Indian activists, repatriationists, and scholars who do not wish to be seen as critical of Native American accounts argue that such traditions should be accepted as evidence that is equal to, or perhaps superior to, evidence from osteology, genetics, archaeology, and ethnohistory, and that legal rights and privileges should be granted based on such evidence. Further, repatriationists claim a moral and legal right to limit or censor anthropological research and writings, such as our own book, to avoid contradicting or impugning of such traditions. For example, a professor in Arizona wrote a book on Native American religion but was prevented from publishing it because tribal leaders hired lawyers and successfully blocked the publication (see Mihesuah 1993). Such arguments and actions would never be accepted by a court if offered by a practitioner of Christianity or another monotheistic religion.
To combat repatriationism and the vilification of those who disagree with repatriation, we offer an alternative: a return to objective knowledge. We endorse the philosophy of Karl Popper: the philosophy of objective knowledge, which involves the free exchange of information, views, assertions, arguments, and opinions, in which the only authority or superiority is the scholar’s ability to convince others. Without a return to objective knowledge, the campaigns of vilification, such as the one directed against our book, will continue to have a punitive and deterrent function that cannot be ignored. Consider a young scholar choosing his research plans, such as a Ph.D. candidate searching for a dissertation topic or an untenured assistant professor drafting an article to submit for publication while hoping to retain his position. Would such a person be willing to risk his career through some research or publication that would expose him to a reckless and false charge of racism, especially if the charge comes from a faculty member in his own department or at his university? Can we reasonably expect a fair and honest discussion of repatriation issues in such an atmosphere of intimidation?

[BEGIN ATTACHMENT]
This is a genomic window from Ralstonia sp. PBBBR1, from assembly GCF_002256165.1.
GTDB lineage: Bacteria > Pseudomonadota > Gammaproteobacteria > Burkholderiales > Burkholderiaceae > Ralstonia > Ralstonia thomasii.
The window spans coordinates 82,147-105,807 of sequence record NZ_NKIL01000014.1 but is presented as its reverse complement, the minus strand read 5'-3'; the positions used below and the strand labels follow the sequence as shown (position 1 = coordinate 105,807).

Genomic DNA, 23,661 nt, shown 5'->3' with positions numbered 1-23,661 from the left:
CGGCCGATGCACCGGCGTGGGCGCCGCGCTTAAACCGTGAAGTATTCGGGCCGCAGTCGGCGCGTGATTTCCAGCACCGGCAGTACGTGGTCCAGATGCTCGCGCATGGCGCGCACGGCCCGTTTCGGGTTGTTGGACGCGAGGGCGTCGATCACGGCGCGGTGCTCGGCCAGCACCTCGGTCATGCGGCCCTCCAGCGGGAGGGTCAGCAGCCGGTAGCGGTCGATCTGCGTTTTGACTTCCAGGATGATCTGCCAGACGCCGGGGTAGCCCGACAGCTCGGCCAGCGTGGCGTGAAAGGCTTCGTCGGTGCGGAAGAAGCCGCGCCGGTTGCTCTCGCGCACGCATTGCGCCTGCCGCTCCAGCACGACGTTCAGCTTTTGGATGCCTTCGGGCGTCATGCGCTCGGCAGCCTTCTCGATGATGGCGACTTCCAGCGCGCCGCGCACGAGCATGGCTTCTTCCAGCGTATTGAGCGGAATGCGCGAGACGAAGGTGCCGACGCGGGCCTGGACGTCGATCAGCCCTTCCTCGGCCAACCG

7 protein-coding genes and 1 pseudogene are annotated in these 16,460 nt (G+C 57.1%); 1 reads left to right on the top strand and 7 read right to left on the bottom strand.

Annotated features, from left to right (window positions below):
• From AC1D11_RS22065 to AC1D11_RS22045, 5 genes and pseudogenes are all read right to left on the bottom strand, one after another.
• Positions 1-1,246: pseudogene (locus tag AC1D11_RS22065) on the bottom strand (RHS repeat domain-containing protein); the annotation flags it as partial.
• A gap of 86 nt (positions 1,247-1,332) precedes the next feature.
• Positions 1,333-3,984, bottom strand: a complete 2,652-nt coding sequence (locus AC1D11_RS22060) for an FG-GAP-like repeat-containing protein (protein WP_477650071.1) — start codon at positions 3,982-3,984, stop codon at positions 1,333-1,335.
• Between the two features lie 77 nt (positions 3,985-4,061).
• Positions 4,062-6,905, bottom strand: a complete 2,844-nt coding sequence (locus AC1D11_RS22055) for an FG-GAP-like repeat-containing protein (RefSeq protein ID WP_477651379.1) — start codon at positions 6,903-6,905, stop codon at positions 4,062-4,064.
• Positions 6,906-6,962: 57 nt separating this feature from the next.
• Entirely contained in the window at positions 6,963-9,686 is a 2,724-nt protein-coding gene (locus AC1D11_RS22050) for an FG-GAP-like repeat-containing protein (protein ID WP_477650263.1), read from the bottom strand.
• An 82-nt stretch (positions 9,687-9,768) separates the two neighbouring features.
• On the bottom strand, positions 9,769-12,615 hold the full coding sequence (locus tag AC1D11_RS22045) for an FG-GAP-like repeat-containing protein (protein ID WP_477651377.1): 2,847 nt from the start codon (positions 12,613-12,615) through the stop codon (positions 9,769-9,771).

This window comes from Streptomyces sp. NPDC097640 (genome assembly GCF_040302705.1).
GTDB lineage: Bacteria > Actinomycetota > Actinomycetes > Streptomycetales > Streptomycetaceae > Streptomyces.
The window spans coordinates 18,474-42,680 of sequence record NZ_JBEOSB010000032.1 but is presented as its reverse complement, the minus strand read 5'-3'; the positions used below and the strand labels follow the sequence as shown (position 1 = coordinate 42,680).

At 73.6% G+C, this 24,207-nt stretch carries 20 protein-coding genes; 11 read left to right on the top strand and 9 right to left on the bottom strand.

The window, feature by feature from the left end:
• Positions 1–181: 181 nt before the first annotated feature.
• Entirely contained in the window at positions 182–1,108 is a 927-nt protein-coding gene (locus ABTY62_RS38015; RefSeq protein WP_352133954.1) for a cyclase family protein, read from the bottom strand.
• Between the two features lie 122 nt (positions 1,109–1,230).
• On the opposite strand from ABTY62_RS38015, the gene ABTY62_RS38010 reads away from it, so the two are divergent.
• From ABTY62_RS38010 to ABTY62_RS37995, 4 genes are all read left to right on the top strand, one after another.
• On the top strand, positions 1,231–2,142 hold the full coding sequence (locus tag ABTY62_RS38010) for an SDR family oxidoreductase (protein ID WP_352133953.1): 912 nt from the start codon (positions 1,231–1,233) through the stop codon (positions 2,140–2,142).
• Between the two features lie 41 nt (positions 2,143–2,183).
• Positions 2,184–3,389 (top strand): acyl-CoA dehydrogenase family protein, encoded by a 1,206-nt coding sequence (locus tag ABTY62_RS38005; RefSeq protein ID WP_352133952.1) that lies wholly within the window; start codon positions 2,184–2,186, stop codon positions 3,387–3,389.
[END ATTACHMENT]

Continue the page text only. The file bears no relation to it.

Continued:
The calls to condemn and ban Repatriation and Erasing the Past are distressingly familiar to anyone who has followed the progress of cancel culture in the United States. Expressions of outrage, assertions of hurt feelings, name-calling, and demands for censorship are offered in place of refutation. The specific factual, scientific, legal, and philosophical arguments of our book are ignored. It is hard to imagine a more eloquent demonstration of the cogency of our arguments and of the necessity of the book’s publication. Among other things, our critics claim that we undervalue the work of “indigenous scientists,” to which we reply that there are no indigenous scientists and no nonindigenous scientists. There are only scientists, and the validity of their arguments does not depend upon their racial and ethnic background. We urge all readers of this post to compare our book with the comments offered by our critics. We believe that any fair person will see the legitimacy of our arguments and documentation.
“Our antagonist is our helper” said Edmund Burke, and we agree. So long as the free exchange of uncensored views can occur, all of us will benefit.